Presentation on theme: "Science Fair Research Plan Questions/Concerns Take 2."— Presentation transcript:
Science Fair Research Plan Questions/Concerns Take 2
Science Buddies A. Purpose A. Purpose: written as a yes/no question Question: Does drinking milk help decrease spiciness better than water or Pepsi?
Science Buddies Before we can write a hypothesis, we might need to do some background research. Begin by identifying the keywords and main concepts in your question. In this case keywords would be: Milk Pepsi Spiciness Water Let's think about spiciness first. You're going to do a science experiment, so knowing that a spicy food tastes "hot" is probably not sufficient.
Science Buddies The secret is to use the "question words" (why, how, who, what, when, where) with your keywords. Use only those questions that are relevant to your experiment: Why do spicy foods taste hot? How does the tongue detect spiciness? How does one measure spiciness? What causes spiciness to increase (or decrease)? What are the properties and characteristics of spicy substances?
Science Buddies You might generate other "question words" with the other keywords. Use only those questions that are relevant to your experiment: Where in the body does spiciness occur? What is the composition of milk, Pepsi, and water? What are the properties and characteristics of milk, Pepsi, and water?
Science Buddies After you research these questions (be sure to document your research sites), you may be able to formulate a hypothesis. If I ___________________, then _________________ because ______________.
Research Why do spicy foods taste hot? “It turns out that capsaicin – the active ingredient in spicy food – binds to a special class of vanilloid receptor inside our mouth called VR1 receptors… VR1 receptors weren’t designed to detect capsaicin. They bind spicy food by accident. The real purpose of VR1 receptors is thermoreception, or the detection of heat. This means that they are supposed to prevent us from consuming food that will burn our sensitive flesh.”VR1 How does the tongue detect spiciness?
Research How does one measure spiciness? “He (Dr. Paul Rozin at the University of Pennsylvania ) tested chili eaters by gradually increasing the pain, or, as the pros call it, the pungency, of the food, right up to the point at which the subjects said they just could not go further. When asked after the test what level of heat they liked the best, they chose the highest level they could stand, ‘just below the level of unbearable pain.’ ”Dr. Paul Rozin at the University of Pennsylvania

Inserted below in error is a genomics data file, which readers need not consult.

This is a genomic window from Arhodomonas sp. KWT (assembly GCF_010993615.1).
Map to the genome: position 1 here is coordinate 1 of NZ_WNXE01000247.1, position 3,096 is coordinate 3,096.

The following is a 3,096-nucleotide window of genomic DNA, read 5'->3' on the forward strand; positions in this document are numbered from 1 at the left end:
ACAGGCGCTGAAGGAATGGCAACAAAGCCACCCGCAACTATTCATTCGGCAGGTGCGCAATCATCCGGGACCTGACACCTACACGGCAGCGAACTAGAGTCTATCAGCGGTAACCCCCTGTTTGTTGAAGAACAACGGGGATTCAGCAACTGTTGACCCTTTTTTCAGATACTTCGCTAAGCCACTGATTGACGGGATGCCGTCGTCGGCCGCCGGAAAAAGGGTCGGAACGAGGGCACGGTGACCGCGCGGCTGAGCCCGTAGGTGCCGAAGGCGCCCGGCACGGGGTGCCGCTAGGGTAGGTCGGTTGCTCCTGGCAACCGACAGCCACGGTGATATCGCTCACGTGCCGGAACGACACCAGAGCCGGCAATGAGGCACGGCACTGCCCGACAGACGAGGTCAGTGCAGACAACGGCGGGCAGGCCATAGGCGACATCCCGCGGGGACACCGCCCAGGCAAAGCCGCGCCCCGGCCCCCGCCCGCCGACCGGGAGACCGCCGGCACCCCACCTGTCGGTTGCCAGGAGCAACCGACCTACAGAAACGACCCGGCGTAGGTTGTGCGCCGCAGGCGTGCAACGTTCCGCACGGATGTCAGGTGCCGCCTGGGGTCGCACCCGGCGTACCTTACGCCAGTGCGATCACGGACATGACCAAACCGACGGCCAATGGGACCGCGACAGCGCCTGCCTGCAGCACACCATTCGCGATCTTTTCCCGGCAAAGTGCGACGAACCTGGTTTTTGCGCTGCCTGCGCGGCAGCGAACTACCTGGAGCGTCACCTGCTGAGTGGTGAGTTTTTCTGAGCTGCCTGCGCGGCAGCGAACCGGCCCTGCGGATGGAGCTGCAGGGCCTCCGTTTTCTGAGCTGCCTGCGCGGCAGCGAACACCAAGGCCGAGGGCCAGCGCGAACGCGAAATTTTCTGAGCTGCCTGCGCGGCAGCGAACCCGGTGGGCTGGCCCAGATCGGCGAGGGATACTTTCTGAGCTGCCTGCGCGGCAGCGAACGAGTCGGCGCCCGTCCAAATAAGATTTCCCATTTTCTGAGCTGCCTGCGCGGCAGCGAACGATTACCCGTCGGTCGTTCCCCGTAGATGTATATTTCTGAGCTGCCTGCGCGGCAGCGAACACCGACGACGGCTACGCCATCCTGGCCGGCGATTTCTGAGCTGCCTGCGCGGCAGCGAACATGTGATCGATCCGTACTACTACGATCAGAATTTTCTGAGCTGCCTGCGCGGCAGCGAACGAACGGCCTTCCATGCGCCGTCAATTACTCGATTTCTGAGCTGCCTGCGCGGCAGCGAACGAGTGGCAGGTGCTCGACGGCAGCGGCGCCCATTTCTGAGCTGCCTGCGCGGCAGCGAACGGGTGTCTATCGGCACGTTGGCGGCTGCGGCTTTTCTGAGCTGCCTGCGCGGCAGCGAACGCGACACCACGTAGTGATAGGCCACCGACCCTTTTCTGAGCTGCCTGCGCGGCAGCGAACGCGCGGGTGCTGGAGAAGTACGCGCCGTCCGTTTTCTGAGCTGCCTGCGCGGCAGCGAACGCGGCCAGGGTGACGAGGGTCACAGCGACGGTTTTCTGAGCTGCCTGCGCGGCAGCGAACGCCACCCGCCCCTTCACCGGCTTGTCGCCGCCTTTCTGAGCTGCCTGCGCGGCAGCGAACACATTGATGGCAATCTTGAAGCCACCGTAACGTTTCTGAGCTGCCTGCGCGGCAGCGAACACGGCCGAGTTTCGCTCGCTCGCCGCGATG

Research Milk Composition? “In general, the gross composition of cow's milk in the U.S. is 87.7% water, 4.9% lactose (carbohydrate), 3.4% fat, 3.3% protein, and 0.7% minerals (referred to as ash). Milk composition varies depending on the species (cow, goat, sheep), breed (Holstein, Jersey), the animal's feed, and the stage of lactation. Although there are minor variations in milk composition, the milk from different cows is stored together in bulk tanks and provides a relatively consistent composition of milk year round in the U.S.”
Research Pepsi Composition? Carbonated Water High Fructose Corn Syrup Caramel Color Sugar Phosphoric Acid Caffeine Otric Acid Natural Flavor Potassium Phosphorus
Research Water Composition? This is just the chemical equation for water, as water occurs naturally on our planet: 2H 2(g) + O 2(g) ---->2H 2 O (g)
Hypothesis B. Hypothesis Remember that a hypothesis is just what you think the answer will be based on research. After you perform the experiment you may find that your hypothesis was incorrect. That is okay! If I drink milk after eating spicy food, then the spiciness in my mouth will decrease because the proteins in the milk will help to coat my tongue.
Part C. Experimental Design By now you have already done a lot of work, but you still have to design a viable experiment to test your hypothesis. You will probably need to do more research in order to develop the procedure of your experiment. It’s important to keep everything the same, constant, except for the variable that you are testing, the independent variable. You should also have a standard to compare to, a control. The factor or outcome you are measuring is called the dependent variable.
Part C. Experimental Design Don’t forget to ensure that your experiment is safe. We need special permission to do experiments on certain things. Generally we can not experiment on: 1.Other humans 2.Vertebrate animals 3.Potentially Hazardous Biological Agents 4.Hazardous Chemicals, Activities & Devices
Part C. Experimental Design It wouldn’t make sense to do all this work without recording your results. 1.Keep a journal, and write down everything no matter how small it may seem. 2.Make some sort of chart to record your measurements or data. 3.Take pictures throughout your experiment, not just at the beginning and end.
Part D. Bibliography ads/DocumentsCategories/Documents/Hanshew20bibliography20guide.pdf ads/DocumentsCategories/Documents/Hanshew20bibliography20guide.pdf You have to give credit to all the people whose research you used. You should have a least 5 resources. (Mine for this presentation are on the next slide.)
Bibliography Science Buddies. 24 November projects/project_background_research_plan.shtml#checklist Engle, Michael. (2003, May 20). The Seven Steps of the Research Process. Cornell University Library. Retrieved September 22, 2003, from Milk Facts. 24 November tion%20Page.htm Chemistry, Topic: Water: Composition & Properties. Clemas Study Centre. 24 November Lehrer, Jonah. Frontal Cortex. 22 September Wired Science Blogs. 24 November spicy-food-taste-hot/ Farter, Mikala. The Chemistry of Pepsi. 24 November